The Yellow Kite team are lucky to have two yoga teachers in the building. Kathryn and Emily offer classes before and after work, so if we’re feeling super stressed it’s a short trip to some inner calm. Of course, as the publishers of Rachel Brathen’s Yoga Girl, we were interested to hear what they made of the book. They both used it to try to improve some postures they have found problematic- we think they look pretty perfect!
A handstand (Adho Mukha Vrksasana) was always one of those yoga poses I looked at in awe. As Rachel is the Queen of Handstands, I studied many of her videos, she makes it look so effortless, yet I struggled so much. I became obsessed with the right technique.
I’ve been an avid follower of @YogaGirl pretty much since Instagram started, her posts have always filled me with inspiration and courage, she always seems to post something that summed up my feelings. I concentrated on channelling her inspiring words, never giving up and trying all the techniques she talks about in her blogs, social media and her book.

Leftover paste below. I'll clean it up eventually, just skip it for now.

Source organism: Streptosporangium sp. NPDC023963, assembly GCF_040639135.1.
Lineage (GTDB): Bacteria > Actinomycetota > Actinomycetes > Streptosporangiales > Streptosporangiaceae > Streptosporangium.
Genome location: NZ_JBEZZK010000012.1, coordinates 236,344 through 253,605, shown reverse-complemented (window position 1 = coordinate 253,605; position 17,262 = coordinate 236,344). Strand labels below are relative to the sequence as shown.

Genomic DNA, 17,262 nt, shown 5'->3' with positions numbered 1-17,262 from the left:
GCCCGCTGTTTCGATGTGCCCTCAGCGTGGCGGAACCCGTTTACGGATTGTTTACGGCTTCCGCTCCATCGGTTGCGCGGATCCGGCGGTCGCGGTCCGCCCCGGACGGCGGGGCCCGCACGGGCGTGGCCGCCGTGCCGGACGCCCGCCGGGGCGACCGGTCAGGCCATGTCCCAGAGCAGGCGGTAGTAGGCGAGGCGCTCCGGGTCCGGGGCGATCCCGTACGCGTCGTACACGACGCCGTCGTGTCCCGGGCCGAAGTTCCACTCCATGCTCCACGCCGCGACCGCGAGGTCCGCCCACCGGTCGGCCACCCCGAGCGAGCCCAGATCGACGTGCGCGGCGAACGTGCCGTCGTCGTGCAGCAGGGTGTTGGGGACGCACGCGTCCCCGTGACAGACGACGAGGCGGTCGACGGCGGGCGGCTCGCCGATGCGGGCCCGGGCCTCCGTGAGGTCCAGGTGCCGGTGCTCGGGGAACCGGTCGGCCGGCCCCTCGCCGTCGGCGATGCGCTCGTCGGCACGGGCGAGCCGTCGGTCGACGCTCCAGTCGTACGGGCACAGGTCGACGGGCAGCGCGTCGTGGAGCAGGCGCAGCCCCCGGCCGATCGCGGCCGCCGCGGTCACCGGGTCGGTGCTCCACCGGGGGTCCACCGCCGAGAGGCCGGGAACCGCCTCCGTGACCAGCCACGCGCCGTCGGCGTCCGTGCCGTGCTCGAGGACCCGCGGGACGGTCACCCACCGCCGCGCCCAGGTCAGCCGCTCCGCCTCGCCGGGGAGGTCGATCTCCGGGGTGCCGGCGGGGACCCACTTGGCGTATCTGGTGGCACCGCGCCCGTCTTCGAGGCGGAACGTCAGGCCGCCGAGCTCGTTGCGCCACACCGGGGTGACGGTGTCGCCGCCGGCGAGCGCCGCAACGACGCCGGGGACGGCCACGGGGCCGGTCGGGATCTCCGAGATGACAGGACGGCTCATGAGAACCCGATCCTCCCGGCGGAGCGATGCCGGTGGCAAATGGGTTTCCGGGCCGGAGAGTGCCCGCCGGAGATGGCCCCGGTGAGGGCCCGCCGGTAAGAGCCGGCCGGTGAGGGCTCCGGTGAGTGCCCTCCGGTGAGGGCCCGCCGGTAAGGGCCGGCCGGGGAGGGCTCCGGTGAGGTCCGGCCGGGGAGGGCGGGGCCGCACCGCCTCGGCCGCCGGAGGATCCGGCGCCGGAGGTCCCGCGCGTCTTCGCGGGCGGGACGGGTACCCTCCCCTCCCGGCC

Finally after years of trying… finally… finally, magic happened, I could hold a handstand (even if it is only for several breaths). Everyone has to start somewhere and it’s called a yoga practise for a reason.
Pincha Mayurasana (forearm stand) has been an ongoing project for me for a while – and, as you can see, it’s still a work in progress. I know from other inversion poses how incredible that feeling of weightlessness – of flight – can be, not to mention the sense of achievement when you manage something you weren’t at all sure was possible.
Rachel’s tips and instructions have been really helpful in terms of finessing my alignment, and knowing which muscles I need to build and engage. But what I love best about her book and her message is the reminder that being able to stand on your head or tie yourself into a bow is not the point of yoga. Keeping going when things are challenging; being able to shut off negative internal (or external) voices; finding stillness within in the midst of chaos; believing in endless possibilities: this is the work. This is what yoga is all about.